Rural crime to be debated in Dáil

The issue of rural crime is to be debated in the Dáil today, with Fianna Fáil calling for tighter bail laws to tackle the issue.

The party also want to introduce mandatory electronic tagging for those who have previous convictions and have been granted bail.

It comes after Independent TD Michael Fitzmaurice suggested that elderly people living in rural areas should be allowed to arm themselves with pepper spray and tasers.

Fianna Fáil is to bring a private member’s motion on crime in rural areas which seeks to introduce further restrictions around bail.

The party’s justice spokesman, Jim O’Callaghan, said: “There are towns and villages in rural areas in this country that are living in fear because of the fact that they believe there isn’t sufficient protection for them.”

He said that, in 2011, 11% of crimes were committed by people on bail, but now that figure has gone up to 13%.

At present the court has the discretion to refuse bail where it believes it is necessary to prevent further crimes, however, Fianna Fáil want to have this changed to a mandatory requirement.

“It’s unacceptable for Government, it’s unacceptable for legislators like myself to ignore the statistical evidence,” said Mr O’Callaghan. “If a person is charged with burglary of a dwelling and if that person has already got a conviction for a serious offence in the previous five years then they should be refused bail.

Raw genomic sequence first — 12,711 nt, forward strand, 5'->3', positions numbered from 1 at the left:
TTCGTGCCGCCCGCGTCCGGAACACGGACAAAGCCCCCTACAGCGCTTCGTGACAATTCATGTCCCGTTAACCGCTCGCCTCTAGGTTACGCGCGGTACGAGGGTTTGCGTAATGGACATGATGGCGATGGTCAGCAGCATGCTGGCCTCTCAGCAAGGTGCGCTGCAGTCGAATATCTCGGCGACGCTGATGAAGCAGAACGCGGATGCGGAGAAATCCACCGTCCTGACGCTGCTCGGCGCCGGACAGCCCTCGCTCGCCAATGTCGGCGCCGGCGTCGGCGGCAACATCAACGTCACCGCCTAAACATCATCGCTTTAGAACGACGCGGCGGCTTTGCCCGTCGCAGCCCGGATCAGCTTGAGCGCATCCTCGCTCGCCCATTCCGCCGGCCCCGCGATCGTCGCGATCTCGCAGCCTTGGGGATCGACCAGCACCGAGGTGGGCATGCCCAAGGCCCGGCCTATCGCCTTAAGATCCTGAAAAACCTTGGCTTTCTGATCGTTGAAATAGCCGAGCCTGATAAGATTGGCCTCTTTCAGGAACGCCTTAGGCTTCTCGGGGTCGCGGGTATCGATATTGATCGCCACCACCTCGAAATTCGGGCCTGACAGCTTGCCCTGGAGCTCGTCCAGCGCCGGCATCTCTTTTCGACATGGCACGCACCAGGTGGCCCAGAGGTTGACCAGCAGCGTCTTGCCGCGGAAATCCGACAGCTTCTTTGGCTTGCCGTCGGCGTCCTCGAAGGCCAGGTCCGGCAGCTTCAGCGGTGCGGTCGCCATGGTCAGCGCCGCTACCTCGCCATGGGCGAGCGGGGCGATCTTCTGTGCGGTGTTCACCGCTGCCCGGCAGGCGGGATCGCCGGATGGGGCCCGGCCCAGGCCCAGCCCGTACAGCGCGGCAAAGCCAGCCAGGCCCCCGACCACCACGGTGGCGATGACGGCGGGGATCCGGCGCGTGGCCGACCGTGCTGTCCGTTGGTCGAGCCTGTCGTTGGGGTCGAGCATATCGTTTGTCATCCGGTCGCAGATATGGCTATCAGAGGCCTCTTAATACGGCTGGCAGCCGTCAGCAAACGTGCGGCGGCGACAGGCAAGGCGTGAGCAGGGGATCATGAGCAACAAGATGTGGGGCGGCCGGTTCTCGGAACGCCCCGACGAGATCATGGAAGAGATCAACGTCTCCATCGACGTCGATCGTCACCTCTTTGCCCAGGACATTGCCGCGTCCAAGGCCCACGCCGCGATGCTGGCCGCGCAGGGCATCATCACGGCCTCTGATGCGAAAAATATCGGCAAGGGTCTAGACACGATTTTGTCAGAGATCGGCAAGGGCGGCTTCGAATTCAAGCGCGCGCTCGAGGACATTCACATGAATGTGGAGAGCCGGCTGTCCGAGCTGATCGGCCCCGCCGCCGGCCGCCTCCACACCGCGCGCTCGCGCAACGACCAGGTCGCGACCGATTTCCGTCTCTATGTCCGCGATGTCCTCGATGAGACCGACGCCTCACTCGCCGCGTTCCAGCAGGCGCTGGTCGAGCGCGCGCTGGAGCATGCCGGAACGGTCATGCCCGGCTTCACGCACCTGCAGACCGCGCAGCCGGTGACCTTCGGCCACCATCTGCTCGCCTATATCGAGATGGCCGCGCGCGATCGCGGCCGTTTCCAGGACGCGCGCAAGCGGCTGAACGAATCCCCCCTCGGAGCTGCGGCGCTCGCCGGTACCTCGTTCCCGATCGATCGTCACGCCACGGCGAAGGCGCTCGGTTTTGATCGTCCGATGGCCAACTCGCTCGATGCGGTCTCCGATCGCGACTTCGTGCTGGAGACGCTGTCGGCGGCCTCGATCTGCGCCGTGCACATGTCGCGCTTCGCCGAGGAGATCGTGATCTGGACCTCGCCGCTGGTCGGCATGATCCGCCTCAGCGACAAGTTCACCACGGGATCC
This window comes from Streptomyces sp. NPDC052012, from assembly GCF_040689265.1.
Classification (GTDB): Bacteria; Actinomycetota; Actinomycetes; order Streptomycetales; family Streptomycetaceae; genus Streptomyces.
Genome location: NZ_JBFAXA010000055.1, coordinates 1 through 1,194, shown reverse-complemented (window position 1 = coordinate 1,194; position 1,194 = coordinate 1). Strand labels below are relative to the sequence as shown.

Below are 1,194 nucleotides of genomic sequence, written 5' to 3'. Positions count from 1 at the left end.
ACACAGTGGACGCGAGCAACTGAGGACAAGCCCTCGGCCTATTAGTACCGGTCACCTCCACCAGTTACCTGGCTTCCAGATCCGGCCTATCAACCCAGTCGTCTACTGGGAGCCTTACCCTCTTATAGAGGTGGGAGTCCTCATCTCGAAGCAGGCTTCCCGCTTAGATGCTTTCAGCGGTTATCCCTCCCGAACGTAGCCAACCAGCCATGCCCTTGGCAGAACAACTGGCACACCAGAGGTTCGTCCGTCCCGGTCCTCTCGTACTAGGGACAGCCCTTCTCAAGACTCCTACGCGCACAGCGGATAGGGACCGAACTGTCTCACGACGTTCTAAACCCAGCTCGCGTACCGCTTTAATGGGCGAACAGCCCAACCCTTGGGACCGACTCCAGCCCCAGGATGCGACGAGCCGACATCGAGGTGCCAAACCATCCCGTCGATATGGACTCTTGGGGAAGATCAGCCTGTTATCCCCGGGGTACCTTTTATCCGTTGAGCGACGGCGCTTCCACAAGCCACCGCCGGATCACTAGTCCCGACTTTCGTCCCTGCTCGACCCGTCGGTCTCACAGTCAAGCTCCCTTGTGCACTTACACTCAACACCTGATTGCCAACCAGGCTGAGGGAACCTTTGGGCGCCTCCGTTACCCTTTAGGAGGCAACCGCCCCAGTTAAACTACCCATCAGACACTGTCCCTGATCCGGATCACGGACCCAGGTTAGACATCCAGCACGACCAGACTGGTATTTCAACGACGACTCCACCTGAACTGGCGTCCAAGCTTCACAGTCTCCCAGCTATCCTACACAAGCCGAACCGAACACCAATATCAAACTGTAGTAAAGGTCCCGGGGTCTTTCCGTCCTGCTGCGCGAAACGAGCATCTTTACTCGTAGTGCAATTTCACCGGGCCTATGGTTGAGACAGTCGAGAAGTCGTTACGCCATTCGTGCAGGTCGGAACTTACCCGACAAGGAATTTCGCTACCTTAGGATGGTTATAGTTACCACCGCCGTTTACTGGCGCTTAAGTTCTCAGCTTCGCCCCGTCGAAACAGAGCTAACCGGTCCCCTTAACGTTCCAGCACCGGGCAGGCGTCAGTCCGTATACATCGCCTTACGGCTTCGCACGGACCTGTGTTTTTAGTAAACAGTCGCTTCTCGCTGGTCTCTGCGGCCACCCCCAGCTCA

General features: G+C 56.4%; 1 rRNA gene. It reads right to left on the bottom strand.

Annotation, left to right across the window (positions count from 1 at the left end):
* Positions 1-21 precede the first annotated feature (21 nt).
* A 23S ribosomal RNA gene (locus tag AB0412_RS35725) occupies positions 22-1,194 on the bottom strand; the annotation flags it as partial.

“Or if they are being granted bail, bail should only be granted if they are subjected to electronic tagging.

He said the use of electronic tagging is not used enough adding: “We need to use technology to fight crime in the same way that criminals are using technology to advance crime.”

Meanwhile, Mr Fitzmaurice has said people living in rural Ireland should be allowed tasers and pepper spray to protect themselves in their homes.

The Independent TD said people are living in fear in their homes and in conjunction with the gardaí should be shown how to properly use pepper spray or tasers.

“If someone comes into your home at one or two or three o’clock in the morning they are not coming in for a cup of tea or they are not coming in to see how you are and I believe that these people, for the comfort of themselves in their own bedroom, should be allowed to have either to protect themselves,” he told RTÉ’s Sean O’Rourke.


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